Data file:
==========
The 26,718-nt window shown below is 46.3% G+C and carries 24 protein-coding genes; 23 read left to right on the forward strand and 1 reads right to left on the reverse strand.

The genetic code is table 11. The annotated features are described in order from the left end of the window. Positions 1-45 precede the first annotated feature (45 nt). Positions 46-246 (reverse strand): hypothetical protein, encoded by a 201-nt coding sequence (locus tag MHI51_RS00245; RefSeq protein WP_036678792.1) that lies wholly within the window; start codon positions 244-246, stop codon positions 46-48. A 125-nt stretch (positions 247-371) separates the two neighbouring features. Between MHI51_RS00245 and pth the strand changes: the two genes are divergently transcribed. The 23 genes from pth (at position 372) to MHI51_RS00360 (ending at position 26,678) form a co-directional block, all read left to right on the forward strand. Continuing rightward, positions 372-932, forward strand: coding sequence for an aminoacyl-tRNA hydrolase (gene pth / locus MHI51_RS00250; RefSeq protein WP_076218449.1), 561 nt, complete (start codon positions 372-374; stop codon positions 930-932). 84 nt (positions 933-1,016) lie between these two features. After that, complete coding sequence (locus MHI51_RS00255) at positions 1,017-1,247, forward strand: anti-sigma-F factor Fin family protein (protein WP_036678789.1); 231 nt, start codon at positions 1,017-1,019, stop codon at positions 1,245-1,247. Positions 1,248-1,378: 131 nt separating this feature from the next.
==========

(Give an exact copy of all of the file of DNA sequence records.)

The 26,718-nt window shown below is 46.3% G+C and carries 24 protein-coding genes; 23 read left to right on the forward strand and 1 reads right to left on the reverse strand.

The genetic code is table 11. The annotated features are described in order from the left end of the window. Positions 1-45 precede the first annotated feature (45 nt). Positions 46-246 (reverse strand): hypothetical protein, encoded by a 201-nt coding sequence (locus tag MHI51_RS00245; RefSeq protein WP_036678792.1) that lies wholly within the window; start codon positions 244-246, stop codon positions 46-48. A 125-nt stretch (positions 247-371) separates the two neighbouring features. Between MHI51_RS00245 and pth the strand changes: the two genes are divergently transcribed. The 23 genes from pth (at position 372) to MHI51_RS00360 (ending at position 26,678) form a co-directional block, all read left to right on the forward strand. Continuing rightward, positions 372-932, forward strand: coding sequence for an aminoacyl-tRNA hydrolase (gene pth / locus MHI51_RS00250; RefSeq protein WP_076218449.1), 561 nt, complete (start codon positions 372-374; stop codon positions 930-932). 84 nt (positions 933-1,016) lie between these two features. After that, complete coding sequence (locus MHI51_RS00255) at positions 1,017-1,247, forward strand: anti-sigma-F factor Fin family protein (protein WP_036678789.1); 231 nt, start codon at positions 1,017-1,019, stop codon at positions 1,245-1,247. Positions 1,248-1,378: 131 nt separating this feature from the next.